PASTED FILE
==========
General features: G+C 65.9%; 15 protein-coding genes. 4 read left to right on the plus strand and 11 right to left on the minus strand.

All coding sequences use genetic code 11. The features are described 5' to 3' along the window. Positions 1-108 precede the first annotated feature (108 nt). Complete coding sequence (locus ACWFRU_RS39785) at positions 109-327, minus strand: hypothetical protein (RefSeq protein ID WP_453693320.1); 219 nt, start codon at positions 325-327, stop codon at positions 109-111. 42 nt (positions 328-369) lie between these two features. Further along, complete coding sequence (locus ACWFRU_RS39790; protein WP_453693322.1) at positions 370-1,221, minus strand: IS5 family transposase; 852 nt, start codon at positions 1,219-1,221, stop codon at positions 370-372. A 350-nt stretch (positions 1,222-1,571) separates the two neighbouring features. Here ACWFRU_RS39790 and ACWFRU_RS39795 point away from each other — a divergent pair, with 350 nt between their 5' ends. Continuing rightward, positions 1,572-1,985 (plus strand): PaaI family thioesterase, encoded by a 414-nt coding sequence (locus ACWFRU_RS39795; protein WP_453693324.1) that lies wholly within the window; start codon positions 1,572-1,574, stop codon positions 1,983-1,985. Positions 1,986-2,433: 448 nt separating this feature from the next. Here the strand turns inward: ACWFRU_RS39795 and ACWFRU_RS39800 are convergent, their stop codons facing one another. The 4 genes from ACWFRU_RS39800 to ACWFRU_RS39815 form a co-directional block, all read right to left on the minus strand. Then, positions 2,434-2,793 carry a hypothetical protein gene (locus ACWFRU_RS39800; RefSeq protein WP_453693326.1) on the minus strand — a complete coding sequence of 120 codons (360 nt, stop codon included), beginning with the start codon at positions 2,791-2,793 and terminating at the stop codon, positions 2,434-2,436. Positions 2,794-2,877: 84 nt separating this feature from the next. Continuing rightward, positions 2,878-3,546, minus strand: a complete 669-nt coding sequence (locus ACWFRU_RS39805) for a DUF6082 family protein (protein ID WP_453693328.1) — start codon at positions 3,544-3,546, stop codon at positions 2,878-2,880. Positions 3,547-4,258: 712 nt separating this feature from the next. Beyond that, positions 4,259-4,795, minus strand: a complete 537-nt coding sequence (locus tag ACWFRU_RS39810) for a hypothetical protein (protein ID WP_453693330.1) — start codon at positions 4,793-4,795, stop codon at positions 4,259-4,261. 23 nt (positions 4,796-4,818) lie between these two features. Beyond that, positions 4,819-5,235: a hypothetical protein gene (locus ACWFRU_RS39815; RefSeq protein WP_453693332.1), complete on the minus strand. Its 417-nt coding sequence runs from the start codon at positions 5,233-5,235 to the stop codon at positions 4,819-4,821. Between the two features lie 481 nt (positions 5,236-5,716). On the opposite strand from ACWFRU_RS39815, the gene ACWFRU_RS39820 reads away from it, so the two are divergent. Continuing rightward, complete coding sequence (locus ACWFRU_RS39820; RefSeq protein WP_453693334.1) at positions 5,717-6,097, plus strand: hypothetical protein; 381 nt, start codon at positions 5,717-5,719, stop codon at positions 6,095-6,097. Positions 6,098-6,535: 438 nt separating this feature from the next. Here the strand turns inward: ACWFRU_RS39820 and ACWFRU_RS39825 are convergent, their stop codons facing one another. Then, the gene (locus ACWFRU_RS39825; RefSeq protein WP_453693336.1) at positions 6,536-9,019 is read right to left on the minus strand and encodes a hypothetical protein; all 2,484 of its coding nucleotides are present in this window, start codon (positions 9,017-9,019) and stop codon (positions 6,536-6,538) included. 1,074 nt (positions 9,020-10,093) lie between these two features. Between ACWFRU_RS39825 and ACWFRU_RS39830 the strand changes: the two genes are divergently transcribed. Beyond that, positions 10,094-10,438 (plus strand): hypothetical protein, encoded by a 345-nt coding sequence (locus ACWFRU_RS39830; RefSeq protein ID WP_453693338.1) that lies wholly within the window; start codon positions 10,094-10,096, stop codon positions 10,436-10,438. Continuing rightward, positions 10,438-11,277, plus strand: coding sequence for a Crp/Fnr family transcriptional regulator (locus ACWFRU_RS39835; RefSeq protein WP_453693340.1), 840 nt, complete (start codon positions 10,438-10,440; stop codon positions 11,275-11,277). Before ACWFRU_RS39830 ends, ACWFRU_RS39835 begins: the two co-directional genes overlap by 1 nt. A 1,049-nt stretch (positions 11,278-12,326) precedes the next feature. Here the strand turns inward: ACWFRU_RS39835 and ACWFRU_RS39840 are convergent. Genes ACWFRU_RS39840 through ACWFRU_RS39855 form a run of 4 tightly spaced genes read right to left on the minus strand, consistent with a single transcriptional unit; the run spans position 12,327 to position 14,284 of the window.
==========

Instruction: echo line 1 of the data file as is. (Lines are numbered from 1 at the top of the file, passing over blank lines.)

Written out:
General features: G+C 65.9%; 15 protein-coding genes. 4 read left to right on the plus strand and 11 right to left on the minus strand.